Fitzgerald man handed federal court sentence, two found illegally in southwest Georgia

An Atlanta resident who pleaded guilty for his role in a check-cashing scheme targeting Publix grocery stores in Georgia, Florida and Alabama has been remanded to federal custody.

COLUMBUS — The ring-leader of a massive and lengthy scheme to drain the Muscogee County Clerk of Courts’ coffers of millions of dollars was sentenced to prison for his crime along with five co-defendants recently.

Willie Demps, 64, of Phenix City, Ala., and the former Deputy Clerk of Court for Muscogee County was sentenced to serve the guideline maximum of 121 months imprisonment for conspiracy to commit bank fraud. On each of the two counts of tax evasion, he was given 60 months imprisonment with 12 months to be served consecutively to the bank fraud sentence. The total amount of imprisonment is 145 months to be followed by five years of supervised release.

U.S. District Judge Clay Land handed down the sentence and ordered Demps to pay $1,323,045.21 in restitution to the Muscogee County Clerk of Court’s Office and $359,604 to the IRS, joint and severable with the other defendants, and advised that Demps’s retirement benefits be garnished to pay the restitution. In addition, the government has requested a money judgement for $1,095,991, which will be ruled upon at a later date. There is no parole in the federal system.

“Willie Demps was the mastermind of an extraordinary, years-long theft of the Muscogee County taxpayers, stealing millions of dollars from its citizens under the guise of a trusted county employee,” U.S. Attorney Peter D. Leary said. “Demps has been brought to justice for his crimes thanks to the unwavering persistence of FBI and IRS investigators, who teamed up with federal prosecutors to map out the complex fraud and bring those involved in this scheme accountable.”

“The FBI was proud to work alongside our federal and local partners in this multimillion-dollar bank fraud investigation that uncovered a decade of illegal conduct by Demps and his codefendants,” Keri Farley, Special Agent in Charge of FBI Atlanta, said. “This lengthy sentence will hold Demps accountable for cheating U.S. taxpayers and hopefully bring closure to all who were affected by his crimes.”

“Demps abused his position as Deputy Clerk of Courts while engaging in a series of fraudulent financial transactions devised to siphon funds from the community,” Special Agent in Charge of IRS Criminal Investigation Atlanta Field Office James E. Dorsey said. “IRS Criminal Investigation is proud to have assisted our federal partners in unraveling the criminal activity undertaken by Demps for his personal benefit. Pooling the skills of each agency makes a formidable team as we investigate allegations of wrongdoing. Today’s sentencing demonstrates our collective efforts to enforce the law and ensure public trust.”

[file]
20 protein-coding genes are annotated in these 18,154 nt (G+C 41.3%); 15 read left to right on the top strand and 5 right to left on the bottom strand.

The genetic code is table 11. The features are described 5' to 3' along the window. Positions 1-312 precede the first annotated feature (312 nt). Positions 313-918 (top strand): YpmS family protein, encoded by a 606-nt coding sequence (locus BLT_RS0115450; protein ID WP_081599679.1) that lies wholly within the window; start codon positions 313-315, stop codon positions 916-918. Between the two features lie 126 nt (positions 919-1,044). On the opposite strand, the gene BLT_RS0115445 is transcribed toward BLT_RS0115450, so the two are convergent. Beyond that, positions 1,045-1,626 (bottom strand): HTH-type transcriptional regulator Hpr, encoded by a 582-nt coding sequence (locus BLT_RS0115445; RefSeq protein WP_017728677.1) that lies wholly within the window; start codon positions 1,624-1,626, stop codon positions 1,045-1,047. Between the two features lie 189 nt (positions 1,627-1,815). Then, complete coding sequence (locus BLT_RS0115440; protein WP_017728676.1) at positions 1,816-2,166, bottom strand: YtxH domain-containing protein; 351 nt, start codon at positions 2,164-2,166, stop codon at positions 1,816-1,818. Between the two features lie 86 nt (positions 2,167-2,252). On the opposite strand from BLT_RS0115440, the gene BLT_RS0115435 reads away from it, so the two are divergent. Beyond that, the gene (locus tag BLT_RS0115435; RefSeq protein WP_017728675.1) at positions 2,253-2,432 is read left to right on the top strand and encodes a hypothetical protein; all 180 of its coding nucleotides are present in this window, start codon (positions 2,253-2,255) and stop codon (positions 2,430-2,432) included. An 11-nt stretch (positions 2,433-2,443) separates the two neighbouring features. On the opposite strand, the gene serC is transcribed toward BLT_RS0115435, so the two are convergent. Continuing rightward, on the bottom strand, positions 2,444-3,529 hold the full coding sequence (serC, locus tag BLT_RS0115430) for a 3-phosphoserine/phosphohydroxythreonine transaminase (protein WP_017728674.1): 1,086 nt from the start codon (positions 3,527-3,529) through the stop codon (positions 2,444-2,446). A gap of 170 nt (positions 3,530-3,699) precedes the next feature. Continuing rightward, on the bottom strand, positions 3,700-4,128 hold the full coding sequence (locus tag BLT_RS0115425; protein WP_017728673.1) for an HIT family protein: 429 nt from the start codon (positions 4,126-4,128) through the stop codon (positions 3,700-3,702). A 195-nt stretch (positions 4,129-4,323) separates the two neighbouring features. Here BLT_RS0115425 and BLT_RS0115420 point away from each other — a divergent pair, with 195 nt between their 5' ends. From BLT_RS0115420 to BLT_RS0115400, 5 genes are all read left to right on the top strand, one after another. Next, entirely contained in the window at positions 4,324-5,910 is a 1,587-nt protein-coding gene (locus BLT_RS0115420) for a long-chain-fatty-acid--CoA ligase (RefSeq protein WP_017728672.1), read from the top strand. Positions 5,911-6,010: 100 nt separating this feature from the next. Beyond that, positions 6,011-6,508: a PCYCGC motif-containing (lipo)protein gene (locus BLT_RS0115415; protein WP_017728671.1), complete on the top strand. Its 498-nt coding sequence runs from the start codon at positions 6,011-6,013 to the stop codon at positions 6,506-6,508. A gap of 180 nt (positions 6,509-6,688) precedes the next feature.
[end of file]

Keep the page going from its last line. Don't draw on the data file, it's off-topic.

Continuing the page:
The following co-defendants were sentenced for conspiracy to commit bank fraud:

♦ Terry McBride, 45, of Smiths Station, Ala., was sentenced to serve 24 months in prison to be followed by five years of supervised release and pay $299,285 in restitution.

♦ Samuel Cole, 73, of Columbus, was sentenced to serve 18 months in prison to be followed by five years of supervised release and pay $387,020 in restitution.

♦ George Cook, 33, of Columbus, was sentenced to time served, five years of supervised release and to pay $215,196 in restitution.

The following co-defendant was sentenced for misprision of a felony:

♦ Lamarcus Palmer, 35, of Smiths Station, was sentenced to serve one year probation and pay $12,606 in restitution.

The following co-defendant was sentenced for interstate transportation of stolen property:

♦ Rosalie Bassi, 66, of Phenix City, was sentenced to serve five years of probation and pay $61,896.46 in restitution.

The following co-defendants will be sentenced on June 14 after pleading guilty to conspiracy to commit bank fraud:

♦ — Curtis Porch, 48, and Dereen Porch, 43, both of Columbus.

According to court documents, Demps worked for the Muscogee County Clerk for approximately 30 years and supervised money deposits received by the Clerk’s Office. The Clerk’s Office received money from fines and condemnations, and payments were frequently made in cash. From at least 2010 to 2019, Demps maintained a safe in his office to store sums of cash that were collected by the Clerk’s Office. During the business day, this safe was rarely locked, even when Demps was away from his office.

Demps (or his designee) was responsible for depositing cash received by the Clerk’s Office into an appropriate Clerk of Superior Court bank account. Records indicate that the Clerk’s Office received more than $5.5 million in cash during the period of 2010-2019, yet only a single cash deposit of approximately $210 was made into official Columbus accounts in 2019. No cash deposits were made in other years.

From Oct. 19, 2010, to approximately Nov. 27, 2019, Demps issued at least 330 Clerk of Superior Court checks payable to the named co-defendants, and to some individuals not named, with a face value of at least $1.3 million. The co-defendants cashed the checks and returned the money to Demps, who would give the participating co-defendant a portion of the money. Demps admits he used the money for personal expenses, to send money to foreign countries and to spend at casinos.

FBI and IRS investigated the case, with assistance from the Columbus Police Department. Assistant U.S. Attorney Amy Helmick prosecuted the case for the government. Retired Assistant U.S. Attorney Mel Hyde initiated the prosecution of this case.

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